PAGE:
Babies After 35 - PreciousEggs

Making A Difference:

Babies After 35

At PreciousEggs, we celebrate diversity and understand that everyone’s path to parenthood is unique. It is important to know you are not alone. The purpose of the Make a Difference series is to highlight the dedicated organizations and individuals in the community available to help you on your journey.

Dr. Shannon M. Clark is a maternal-fetal medicine specialist at the University of Texas Medical Branch in Galveston, Texas, and founder of BabiesAfter35.com. Dedicated to her education, training and career for 15+ years, Dr. Clark married at the age of 39 and began her journey to have a family of her own.

Dr. Clark has been very open about her personal journey of love, loss, infertility, and continued hope. In her role as a physician caring for high-risk pregnancies, she has counseled and treated hundreds of women over the years in her very own situation. Her recent announcement that she is expecting twins at age 42 has launched a new chapter in her life that she continues to share. She hopes to give a voice to women who have experienced pregnancy after age 35 and be a source of information for those who anticipate starting a family later in life.

 

Shannon M. Clark, MD - Maternal-Fetal Medicine Specialist & Founder of BabiesAfter35.com

You have been very open about your fertility journey through your website, BabiesAfter35.com. At what point did you decide you were comfortable sharing such personal details with your audience?

Dr. Clark: When my husband and I decided to pursue IVF, we thought the process would be simple and quick. Two years later, we knew all too well that IVF is never a sure thing, especially when ovarian aging is a factor. In reality, I didn't know as much as I thought I did despite the fact that I was an OB/GYN. I decided then that I needed to educate women on the reality of ovarian aging and the potential difficulties of delaying childbearing. Since then, complete transparency about my personal experience and education on fertility and pregnancy after age 35 have been my goals.

What is your advice for women under 35 who are not quite ready for a family, but hope for one in the future?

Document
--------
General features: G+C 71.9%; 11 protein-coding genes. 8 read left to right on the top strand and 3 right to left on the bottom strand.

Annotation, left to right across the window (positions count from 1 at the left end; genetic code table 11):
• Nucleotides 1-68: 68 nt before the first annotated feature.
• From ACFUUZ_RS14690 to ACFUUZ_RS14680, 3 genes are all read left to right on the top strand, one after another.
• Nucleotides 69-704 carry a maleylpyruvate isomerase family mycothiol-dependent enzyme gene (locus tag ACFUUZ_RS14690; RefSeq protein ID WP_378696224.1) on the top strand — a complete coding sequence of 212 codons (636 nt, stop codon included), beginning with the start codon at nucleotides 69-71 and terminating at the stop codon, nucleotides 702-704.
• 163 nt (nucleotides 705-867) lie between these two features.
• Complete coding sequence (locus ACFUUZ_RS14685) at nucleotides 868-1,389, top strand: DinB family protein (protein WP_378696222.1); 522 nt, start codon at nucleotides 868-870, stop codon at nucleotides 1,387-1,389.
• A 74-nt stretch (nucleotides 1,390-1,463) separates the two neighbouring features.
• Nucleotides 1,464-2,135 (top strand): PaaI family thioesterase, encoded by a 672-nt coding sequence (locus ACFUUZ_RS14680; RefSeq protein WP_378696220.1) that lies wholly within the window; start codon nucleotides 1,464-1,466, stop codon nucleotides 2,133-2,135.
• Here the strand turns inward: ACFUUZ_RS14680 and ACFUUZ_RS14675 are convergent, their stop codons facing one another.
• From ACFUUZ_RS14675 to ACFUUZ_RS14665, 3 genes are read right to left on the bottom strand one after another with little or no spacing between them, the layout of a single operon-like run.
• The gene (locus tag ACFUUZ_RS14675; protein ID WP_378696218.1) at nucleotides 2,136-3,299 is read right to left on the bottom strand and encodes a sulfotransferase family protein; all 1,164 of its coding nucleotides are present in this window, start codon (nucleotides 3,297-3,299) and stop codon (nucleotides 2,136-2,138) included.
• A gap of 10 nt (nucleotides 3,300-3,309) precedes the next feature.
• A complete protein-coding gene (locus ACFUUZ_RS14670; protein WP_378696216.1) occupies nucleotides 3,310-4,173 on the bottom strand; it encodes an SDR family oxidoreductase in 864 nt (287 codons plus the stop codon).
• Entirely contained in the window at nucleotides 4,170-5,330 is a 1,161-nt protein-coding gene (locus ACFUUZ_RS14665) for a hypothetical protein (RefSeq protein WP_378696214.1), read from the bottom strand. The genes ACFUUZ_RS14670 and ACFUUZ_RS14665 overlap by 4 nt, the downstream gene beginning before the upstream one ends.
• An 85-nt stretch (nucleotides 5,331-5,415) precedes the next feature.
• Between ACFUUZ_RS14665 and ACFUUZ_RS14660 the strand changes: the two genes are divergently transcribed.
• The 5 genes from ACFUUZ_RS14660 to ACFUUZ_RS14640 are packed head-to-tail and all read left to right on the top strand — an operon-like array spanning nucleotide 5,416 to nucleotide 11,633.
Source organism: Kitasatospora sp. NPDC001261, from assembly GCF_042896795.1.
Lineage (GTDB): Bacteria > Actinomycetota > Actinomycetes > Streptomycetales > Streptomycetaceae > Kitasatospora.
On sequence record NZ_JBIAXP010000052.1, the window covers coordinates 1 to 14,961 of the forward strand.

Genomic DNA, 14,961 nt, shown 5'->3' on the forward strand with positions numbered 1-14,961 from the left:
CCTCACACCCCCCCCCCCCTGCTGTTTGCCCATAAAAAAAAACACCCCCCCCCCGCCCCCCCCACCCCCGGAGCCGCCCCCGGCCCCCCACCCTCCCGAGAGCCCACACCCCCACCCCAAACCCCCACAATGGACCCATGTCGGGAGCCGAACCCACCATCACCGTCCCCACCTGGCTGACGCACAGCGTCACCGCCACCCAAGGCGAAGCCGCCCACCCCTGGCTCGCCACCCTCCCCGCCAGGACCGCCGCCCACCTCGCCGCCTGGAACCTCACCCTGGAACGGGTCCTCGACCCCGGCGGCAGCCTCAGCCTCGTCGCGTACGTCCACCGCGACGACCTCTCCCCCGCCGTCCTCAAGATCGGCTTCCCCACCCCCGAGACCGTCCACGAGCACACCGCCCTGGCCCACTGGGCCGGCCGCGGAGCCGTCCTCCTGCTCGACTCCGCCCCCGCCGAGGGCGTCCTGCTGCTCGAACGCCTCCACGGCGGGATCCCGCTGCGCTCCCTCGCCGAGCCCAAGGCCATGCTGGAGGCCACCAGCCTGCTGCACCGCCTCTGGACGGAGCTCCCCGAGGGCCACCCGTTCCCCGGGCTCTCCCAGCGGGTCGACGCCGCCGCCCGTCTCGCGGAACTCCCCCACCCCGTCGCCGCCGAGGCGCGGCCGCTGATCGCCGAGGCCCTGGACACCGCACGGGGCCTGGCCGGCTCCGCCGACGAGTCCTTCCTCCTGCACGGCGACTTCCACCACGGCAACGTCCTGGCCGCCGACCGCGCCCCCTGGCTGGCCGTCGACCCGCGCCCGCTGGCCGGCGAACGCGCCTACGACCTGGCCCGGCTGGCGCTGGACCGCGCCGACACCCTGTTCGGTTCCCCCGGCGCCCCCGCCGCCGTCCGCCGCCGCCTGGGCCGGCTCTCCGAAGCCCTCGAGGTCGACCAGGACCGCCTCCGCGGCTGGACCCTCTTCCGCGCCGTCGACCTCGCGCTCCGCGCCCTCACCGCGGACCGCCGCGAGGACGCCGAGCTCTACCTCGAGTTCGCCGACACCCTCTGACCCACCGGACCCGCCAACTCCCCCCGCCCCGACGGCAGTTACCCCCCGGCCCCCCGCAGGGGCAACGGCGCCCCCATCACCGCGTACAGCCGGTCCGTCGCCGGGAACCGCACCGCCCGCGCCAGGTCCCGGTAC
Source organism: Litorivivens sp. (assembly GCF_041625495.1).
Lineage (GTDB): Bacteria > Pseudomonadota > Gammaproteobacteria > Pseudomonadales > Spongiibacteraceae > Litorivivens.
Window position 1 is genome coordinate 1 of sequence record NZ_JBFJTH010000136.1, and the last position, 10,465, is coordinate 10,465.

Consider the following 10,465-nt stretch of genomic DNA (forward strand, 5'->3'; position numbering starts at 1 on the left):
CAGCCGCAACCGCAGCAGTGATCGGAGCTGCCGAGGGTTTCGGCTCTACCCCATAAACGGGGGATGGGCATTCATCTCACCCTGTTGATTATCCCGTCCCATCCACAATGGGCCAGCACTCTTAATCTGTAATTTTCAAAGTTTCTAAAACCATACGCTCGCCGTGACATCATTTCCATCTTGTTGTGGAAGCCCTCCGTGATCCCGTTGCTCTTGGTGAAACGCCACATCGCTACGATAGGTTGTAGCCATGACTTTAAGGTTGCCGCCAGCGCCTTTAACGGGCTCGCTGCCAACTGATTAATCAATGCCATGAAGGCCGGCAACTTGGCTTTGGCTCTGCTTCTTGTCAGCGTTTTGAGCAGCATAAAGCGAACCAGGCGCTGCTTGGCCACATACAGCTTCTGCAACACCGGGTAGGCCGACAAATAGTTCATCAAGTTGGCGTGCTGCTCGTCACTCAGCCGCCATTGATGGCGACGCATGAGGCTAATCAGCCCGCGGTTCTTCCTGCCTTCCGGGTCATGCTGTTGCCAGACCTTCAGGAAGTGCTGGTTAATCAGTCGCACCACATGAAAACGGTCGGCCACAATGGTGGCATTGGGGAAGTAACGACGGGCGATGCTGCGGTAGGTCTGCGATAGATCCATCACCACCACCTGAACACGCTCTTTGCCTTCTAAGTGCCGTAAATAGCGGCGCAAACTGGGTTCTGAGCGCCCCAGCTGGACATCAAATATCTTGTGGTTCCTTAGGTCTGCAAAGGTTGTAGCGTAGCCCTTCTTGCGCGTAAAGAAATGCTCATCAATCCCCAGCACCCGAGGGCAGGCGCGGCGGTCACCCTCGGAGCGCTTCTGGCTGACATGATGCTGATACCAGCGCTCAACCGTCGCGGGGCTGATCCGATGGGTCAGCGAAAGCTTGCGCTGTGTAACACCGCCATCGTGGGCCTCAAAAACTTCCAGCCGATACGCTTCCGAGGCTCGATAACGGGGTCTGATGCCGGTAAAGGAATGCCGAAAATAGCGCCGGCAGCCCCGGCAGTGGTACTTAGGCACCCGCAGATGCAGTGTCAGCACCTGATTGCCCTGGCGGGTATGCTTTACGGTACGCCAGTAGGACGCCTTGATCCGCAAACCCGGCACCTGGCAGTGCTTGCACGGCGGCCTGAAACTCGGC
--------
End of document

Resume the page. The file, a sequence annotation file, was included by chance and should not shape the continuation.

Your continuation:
Dr. Clark: My advice would be to have check-ups on your fertility just as you would for a well-woman exam. This means discussing your fertility with your OB/GYN, assessing your ovarian reserve, making sure you are leading a healthy lifestyle, and considering egg freezing if delaying childbearing until after age 35 is a potential reality for you.

You are an obstetrician-gynecologist who specializes in the care of high-risk pregnant women. You are also struggling with infertility. How are you able to emotionally separate the two?

Dr. Clark: As a high-risk obstetrician, I routinely take care of patients who do not have ideal outcomes in their pregnancies for any number of reasons. As a result, I have to be able to separate my personal emotions from my duties as a medical professional in order to deliver the best care that I can to all women experiencing difficulties in their pregnancies. That doesn't mean, however, that when I am alone or finally get home that I don't feel for them and think about their individual situations. As an infertility patient myself, I have to be able to leave my personal struggles at the door. I do not want that to interfere with my job. It is difficult at times, but in some ways I think it has helped me better relate to my patients and have more empathy. If anything, I think my experience with infertility has helped much more than hinder.

Has writing about your journey been therapeutic for you?